Case Report
Copyright ©The Author(s) 2020. Published by Baishideng Publishing Group Inc. All rights reserved.
World J Clin Cases. Mar 6, 2020; 8(5): 980-985
Published online Mar 6, 2020. doi: 10.12998/wjcc.v8.i5.980
Anomalous retinal artery associated with branch retinal artery occlusion and neovascular glaucoma: A case report
Wan-Ju Yang, Yan-Ning Yang, Ming-Gao Cai, Yi-Qiao Xing
Wan-Ju Yang, Yan-Ning Yang, Ming-Gao Cai, Yi-Qiao Xing, Eye Center, Renmin Hospital of Wuhan University, Wuhan 430060, Hubei Province, China
Wan-Ju Yang, Department of Ophthalmology, The Central Hospital of Wuhan, Tongji Medical, College of Huazhong University of Science and Technology, Wuhan 430014, Hubei Province, China
Author contributions: Yang WJ, Yang YN, Cai MG, and Xing YQ conceived and designed the research study; Yang WJ, Yang YN, and Cai MG collected data and conducted the research; Yang WJ, Yang YN, and Cai MG analyzed and interpreted the data; Yang WJ and Yang YN wrote the initial draft of the manuscript; Yang YN and Xing YQ revised the paper; Yang YN has primary responsibility for the content of the final version of the manuscript; All authors read and approved the final manuscript.
Informed consent statement: Informed written consent was obtained from the patient for publication of this report and any accompanying images.
Conflict-of-interest statement: The authors declare that they have no conflicts of interest.
CARE Checklist (2016) statement: The authors have read the CARE Checklist (2016), and the manuscript was prepared and revised according to the CARE Checklist (2016).
Open-Access: This article is an open-access article that was selected by an in-house editor and fully peer-reviewed by external reviewers. It is distributed in accordance with the Creative Commons Attribution NonCommercial (CC BY-NC 4.0) license, which permits others to distribute, remix, adapt, build upon this work non-commercially, and license their derivative works on different terms, provided the original work is properly cited and the use is non-commercial. See:
Corresponding author: Yan-Ning Yang, MD, Chief Doctor, Eye Center, Renmin Hospital of Wuhan University, No. 238 Jiefang Road, Wuhan 430060, Hubei Province, China.
Received: November 26, 2019
Peer-review started: November 26, 2019
First decision: January 7, 2020
Revised: January 16, 2020
Accepted: January 24, 2020
Article in press: January 24, 2020
Published online: March 6, 2020

Congenital anomalous retinal artery is rare and does not typically affect visual acuity. However, an abnormal artery that passes through and supplies blood to the macular area complicated with branch retinal artery occlusion may negatively impact visual acuity. This study reports an unusual case of anomalous retinal artery combined with retinal artery occlusion.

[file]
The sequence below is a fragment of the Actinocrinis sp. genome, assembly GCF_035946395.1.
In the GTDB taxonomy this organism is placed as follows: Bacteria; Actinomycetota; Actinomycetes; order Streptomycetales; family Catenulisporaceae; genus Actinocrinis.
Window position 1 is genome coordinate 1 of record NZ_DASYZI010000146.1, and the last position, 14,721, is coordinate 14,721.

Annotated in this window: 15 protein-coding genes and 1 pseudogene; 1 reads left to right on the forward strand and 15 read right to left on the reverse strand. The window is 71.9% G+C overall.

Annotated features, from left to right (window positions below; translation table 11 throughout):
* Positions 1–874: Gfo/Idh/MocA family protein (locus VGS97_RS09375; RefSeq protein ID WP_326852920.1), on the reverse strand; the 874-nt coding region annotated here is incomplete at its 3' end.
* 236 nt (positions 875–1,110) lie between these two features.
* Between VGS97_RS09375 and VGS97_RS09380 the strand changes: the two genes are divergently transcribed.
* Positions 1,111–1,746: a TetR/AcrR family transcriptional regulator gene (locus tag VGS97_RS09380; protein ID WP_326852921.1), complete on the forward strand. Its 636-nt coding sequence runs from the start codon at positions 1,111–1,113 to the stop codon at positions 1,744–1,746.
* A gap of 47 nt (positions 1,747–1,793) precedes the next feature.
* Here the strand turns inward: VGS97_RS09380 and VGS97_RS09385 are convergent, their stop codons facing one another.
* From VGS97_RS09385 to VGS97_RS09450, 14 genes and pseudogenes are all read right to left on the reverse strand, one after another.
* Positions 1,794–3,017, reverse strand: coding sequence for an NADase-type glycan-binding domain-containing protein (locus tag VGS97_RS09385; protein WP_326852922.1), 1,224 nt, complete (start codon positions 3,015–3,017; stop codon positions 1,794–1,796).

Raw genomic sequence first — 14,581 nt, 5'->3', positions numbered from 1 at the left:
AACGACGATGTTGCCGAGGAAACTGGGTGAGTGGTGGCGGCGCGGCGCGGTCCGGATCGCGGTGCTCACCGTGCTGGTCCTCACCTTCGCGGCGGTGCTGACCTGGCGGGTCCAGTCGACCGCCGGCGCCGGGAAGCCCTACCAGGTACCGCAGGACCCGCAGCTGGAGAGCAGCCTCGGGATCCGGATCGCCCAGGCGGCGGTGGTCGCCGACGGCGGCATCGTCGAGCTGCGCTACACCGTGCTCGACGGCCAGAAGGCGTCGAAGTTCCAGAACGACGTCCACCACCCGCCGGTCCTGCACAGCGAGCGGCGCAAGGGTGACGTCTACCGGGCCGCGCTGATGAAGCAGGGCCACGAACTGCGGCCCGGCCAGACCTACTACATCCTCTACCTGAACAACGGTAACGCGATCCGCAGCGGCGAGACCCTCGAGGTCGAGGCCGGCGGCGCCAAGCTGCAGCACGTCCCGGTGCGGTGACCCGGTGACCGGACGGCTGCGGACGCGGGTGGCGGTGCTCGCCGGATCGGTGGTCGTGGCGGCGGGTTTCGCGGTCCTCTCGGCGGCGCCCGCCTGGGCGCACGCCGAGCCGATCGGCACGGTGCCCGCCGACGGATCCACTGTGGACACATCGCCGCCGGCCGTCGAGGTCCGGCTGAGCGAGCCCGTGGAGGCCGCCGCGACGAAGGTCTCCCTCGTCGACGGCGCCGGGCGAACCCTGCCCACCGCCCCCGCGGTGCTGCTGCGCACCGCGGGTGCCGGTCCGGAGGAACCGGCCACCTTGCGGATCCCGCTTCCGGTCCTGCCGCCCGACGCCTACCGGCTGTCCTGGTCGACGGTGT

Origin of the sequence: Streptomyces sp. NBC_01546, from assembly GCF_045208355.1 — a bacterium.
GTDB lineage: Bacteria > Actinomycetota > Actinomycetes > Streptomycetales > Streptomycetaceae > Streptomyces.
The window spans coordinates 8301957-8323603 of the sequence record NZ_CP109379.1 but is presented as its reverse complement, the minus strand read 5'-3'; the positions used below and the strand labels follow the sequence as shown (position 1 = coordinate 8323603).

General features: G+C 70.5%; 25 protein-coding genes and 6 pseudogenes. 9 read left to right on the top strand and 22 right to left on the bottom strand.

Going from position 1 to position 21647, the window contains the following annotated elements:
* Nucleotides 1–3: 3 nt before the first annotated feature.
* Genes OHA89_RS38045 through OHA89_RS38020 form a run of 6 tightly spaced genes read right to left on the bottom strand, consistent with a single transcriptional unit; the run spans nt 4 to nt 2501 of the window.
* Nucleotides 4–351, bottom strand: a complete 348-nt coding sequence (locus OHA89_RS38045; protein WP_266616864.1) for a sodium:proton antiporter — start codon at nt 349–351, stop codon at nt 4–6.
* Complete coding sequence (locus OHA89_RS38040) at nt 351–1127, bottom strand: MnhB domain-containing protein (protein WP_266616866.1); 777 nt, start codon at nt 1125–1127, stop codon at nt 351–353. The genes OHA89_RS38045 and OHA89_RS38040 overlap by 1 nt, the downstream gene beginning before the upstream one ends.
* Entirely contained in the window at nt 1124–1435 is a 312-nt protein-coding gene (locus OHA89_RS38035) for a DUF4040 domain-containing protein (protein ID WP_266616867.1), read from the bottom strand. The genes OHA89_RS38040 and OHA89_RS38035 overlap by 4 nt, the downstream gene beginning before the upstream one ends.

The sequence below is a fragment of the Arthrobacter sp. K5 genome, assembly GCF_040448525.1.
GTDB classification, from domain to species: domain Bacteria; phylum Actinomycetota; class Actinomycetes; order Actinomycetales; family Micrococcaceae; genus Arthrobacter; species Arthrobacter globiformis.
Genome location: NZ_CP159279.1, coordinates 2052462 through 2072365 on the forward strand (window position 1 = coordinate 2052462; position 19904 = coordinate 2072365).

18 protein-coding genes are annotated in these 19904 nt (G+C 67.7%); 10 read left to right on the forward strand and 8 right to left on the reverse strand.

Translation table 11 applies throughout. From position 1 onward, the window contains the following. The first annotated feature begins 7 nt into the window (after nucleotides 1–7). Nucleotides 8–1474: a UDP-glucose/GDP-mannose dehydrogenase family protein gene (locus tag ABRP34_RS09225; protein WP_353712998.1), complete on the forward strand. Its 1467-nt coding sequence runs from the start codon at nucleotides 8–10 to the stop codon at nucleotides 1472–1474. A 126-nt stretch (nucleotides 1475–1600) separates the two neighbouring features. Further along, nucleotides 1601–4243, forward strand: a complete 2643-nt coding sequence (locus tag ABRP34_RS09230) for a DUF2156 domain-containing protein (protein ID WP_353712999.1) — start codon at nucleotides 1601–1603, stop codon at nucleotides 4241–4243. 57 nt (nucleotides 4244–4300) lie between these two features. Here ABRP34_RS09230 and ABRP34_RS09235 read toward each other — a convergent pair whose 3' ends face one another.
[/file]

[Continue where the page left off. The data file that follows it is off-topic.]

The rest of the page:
A 52-year-old male presented with severely reduced vision in the right eye. The fundus examination revealed an anomalous artery, extending from the superior temporal arcade and crossing the macula into the inferior temporal quadrant. The anomalous artery was partially occluded, with a narrowed lumen. A cherry-red spot was observed with whitening of the macular area, suggesting macular edema. Fundus fluorescein angiography revealed disc leakage and a delayed filling time. Optical coherence tomography revealed increased thickness of the neuroretina and underlying layers. The patient was treated with vessel dilation, hyperbaric oxygen, ocular massage, and thrombolytics. Visual acuity of the right eye subsequently improved to 20/200 from hand motion at 4 cm. This improvement in visual acuity persisted when the patient was examined at the 1-mo follow-up visit. The patient was subsequently followed via telephone interview. The information provided via interview indicated that visual acuity in the affected eye was stable up to 6 years from the time of the initial presentation. However, after 3 additional years, the patient was diagnosed with neovascular glaucoma in the right eye, which was subsequently enucleated.


Although congenital retinal vascular anomaly, including anomalous retinal artery, rarely affects vision, when complicated with branch retinal artery occlusion, the abnormal artery that supplies the macula may severely reduce visual acuity.

Keywords: Branch retinal artery occlusion, Vascular abnormality, Case report

Core tip: We report an extremely rare case of retinal vascular anomaly in combination with branch retinal artery occlusion (BRAO) that led to severe loss of vision in the affected eye. In this case, a large artery branch originated at the superior temporal arcade, and then crossed the horizontal raphe to travel through the macular area. The patient denied all known risk factors for BRAO. The eye with the anomalous retinal artery eventually developed neovascular glaucoma with complete loss of vision. We speculate that the neovascular glaucoma may have been associated with BRAO recurrence.